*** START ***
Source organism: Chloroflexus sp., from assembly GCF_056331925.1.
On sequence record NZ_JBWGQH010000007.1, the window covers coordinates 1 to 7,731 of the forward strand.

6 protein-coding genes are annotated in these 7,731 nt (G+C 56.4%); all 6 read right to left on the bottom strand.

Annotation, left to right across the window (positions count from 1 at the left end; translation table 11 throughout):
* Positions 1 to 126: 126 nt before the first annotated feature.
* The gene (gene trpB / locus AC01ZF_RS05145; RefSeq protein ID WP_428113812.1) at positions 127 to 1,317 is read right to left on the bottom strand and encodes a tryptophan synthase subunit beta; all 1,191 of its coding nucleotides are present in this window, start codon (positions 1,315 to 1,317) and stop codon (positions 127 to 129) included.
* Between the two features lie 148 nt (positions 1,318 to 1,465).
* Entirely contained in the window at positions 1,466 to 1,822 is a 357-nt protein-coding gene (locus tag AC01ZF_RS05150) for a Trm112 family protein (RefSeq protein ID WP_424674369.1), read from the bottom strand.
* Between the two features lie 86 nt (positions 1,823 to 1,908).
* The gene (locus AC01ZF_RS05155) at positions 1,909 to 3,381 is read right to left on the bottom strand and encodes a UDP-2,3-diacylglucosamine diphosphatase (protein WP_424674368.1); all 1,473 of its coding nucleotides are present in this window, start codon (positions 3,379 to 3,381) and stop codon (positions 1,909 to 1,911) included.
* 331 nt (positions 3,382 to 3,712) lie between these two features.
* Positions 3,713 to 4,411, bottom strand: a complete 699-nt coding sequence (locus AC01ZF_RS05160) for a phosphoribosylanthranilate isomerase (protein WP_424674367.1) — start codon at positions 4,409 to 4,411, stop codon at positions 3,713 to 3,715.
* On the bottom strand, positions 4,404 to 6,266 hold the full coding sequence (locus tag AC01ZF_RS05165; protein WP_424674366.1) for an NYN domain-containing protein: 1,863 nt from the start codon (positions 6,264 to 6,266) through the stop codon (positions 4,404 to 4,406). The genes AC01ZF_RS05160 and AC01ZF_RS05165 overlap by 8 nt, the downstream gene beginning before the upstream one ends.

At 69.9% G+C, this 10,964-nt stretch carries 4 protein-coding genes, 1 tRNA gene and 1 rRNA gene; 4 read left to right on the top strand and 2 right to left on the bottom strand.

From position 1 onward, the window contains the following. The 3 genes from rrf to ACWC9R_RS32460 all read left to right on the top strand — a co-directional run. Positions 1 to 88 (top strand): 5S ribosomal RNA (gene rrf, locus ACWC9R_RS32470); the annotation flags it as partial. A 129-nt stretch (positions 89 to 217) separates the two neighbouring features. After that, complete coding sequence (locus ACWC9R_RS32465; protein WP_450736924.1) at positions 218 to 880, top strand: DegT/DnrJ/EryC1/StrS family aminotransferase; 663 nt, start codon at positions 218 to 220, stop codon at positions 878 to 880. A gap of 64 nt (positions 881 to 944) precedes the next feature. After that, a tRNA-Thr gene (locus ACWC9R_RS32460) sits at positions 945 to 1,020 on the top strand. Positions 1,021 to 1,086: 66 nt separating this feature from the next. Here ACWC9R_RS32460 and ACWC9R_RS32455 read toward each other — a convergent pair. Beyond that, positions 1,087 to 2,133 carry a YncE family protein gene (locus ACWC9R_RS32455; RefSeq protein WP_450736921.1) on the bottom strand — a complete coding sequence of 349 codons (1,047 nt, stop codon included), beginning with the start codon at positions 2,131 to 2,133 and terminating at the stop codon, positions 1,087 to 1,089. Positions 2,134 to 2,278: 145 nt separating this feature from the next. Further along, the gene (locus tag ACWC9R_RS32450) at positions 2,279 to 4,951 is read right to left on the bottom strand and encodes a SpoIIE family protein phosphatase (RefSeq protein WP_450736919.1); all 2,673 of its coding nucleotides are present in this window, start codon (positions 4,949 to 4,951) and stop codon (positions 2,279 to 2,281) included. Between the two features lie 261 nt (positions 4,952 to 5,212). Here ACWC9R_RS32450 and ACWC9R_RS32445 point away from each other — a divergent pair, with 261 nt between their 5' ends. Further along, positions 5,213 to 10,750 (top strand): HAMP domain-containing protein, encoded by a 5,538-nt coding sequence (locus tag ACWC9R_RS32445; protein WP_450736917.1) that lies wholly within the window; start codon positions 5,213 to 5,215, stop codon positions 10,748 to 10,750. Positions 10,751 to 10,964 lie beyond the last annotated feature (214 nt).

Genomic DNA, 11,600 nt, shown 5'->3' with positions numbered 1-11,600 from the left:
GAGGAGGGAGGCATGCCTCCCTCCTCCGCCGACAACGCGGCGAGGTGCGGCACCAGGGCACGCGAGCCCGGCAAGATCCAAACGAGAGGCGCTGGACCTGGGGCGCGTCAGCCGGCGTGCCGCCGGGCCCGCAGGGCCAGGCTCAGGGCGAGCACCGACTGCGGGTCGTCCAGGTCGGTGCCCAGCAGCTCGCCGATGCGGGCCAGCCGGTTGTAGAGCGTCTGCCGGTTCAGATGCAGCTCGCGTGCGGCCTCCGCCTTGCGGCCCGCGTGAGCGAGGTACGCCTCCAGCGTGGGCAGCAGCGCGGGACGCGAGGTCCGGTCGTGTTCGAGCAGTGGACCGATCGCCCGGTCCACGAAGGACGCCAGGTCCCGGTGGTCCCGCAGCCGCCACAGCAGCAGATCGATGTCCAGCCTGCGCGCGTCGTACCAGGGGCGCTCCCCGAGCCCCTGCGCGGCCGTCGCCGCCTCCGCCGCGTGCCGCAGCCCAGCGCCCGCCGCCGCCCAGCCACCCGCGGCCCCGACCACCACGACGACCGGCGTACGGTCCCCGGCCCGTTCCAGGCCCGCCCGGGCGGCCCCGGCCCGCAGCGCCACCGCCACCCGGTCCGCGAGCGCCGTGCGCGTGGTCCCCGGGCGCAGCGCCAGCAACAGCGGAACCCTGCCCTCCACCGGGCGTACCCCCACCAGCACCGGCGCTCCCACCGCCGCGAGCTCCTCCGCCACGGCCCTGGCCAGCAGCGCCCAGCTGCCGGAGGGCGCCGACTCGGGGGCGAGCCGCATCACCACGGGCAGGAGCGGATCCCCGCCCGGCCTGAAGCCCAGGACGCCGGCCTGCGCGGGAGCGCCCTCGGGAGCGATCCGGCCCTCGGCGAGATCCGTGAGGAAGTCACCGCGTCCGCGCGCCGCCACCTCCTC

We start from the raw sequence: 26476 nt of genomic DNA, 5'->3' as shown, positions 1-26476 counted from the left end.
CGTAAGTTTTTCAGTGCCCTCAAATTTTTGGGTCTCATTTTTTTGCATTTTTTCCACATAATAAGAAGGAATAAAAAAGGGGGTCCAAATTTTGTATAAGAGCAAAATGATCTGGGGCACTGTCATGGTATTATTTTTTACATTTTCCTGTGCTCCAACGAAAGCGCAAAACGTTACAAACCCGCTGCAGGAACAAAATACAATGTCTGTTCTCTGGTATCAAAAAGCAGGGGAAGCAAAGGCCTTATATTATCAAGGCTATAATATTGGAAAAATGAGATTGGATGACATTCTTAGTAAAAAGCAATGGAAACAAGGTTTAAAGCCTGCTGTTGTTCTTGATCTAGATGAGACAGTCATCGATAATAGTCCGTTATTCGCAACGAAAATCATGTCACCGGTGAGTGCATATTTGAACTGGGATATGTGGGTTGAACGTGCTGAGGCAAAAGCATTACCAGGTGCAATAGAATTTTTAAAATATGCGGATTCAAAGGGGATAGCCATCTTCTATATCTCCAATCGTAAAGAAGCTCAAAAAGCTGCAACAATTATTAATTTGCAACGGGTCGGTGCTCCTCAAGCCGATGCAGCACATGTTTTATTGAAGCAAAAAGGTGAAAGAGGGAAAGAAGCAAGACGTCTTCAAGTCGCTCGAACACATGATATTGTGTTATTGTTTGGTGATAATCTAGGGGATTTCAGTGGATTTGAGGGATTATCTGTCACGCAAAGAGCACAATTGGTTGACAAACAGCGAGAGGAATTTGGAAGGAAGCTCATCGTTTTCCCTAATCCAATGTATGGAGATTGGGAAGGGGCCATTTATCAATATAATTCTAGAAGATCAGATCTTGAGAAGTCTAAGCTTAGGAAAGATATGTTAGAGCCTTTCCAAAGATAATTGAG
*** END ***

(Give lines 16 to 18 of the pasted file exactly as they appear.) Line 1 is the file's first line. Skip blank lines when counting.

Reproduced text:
Genomic DNA, 11,600 nt, shown 5'->3' with positions numbered 1-11,600 from the left:
GAGGAGGGAGGCATGCCTCCCTCCTCCGCCGACAACGCGGCGAGGTGCGGCACCAGGGCACGCGAGCCCGGCAAGATCCAAACGAGAGGCGCTGGACCTGGGGCGCGTCAGCCGGCGTGCCGCCGGGCCCGCAGGGCCAGGCTCAGGGCGAGCACCGACTGCGGGTCGTCCAGGTCGGTGCCCAGCAGCTCGCCGATGCGGGCCAGCCGGTTGTAGAGCGTCTGCCGGTTCAGATGCAGCTCGCGTGCGGCCTCCGCCTTGCGGCCCGCGTGAGCGAGGTACGCCTCCAGCGTGGGCAGCAGCGCGGGACGCGAGGTCCGGTCGTGTTCGAGCAGTGGACCGATCGCCCGGTCCACGAAGGACGCCAGGTCCCGGTGGTCCCGCAGCCGCCACAGCAGCAGATCGATGTCCAGCCTGCGCGCGTCGTACCAGGGGCGCTCCCCGAGCCCCTGCGCGGCCGTCGCCGCCTCCGCCGCGTGCCGCAGCCCAGCGCCCGCCGCCGCCCAGCCACCCGCGGCCCCGACCACCACGACGACCGGCGTACGGTCCCCGGCCCGTTCCAGGCCCGCCCGGGCGGCCCCGGCCCGCAGCGCCACCGCCACCCGGTCCGCGAGCGCCGTGCGCGTGGTCCCCGGGCGCAGCGCCAGCAACAGCGGAACCCTGCCCTCCACCGGGCGTACCCCCACCAGCACCGGCGCTCCCACCGCCGCGAGCTCCTCCGCCACGGCCCTGGCCAGCAGCGCCCAGCTGCCGGAGGGCGCCGACTCGGGGGCGAGCCGCATCACCACGGGCAGGAGCGGATCCCCGCCCGGCCTGAAGCCCAGGACGCCGGCCTGCGCGGGAGCGCCCTCGGGAGCGATCCGGCCCTCGGCGAGATCCGTGAGGAAGTCACCGCGTCCGCGCGCCGCCACCTCCTC

We start from the raw sequence: 26476 nt of genomic DNA, 5'->3' as shown, positions 1-26476 counted from the left end.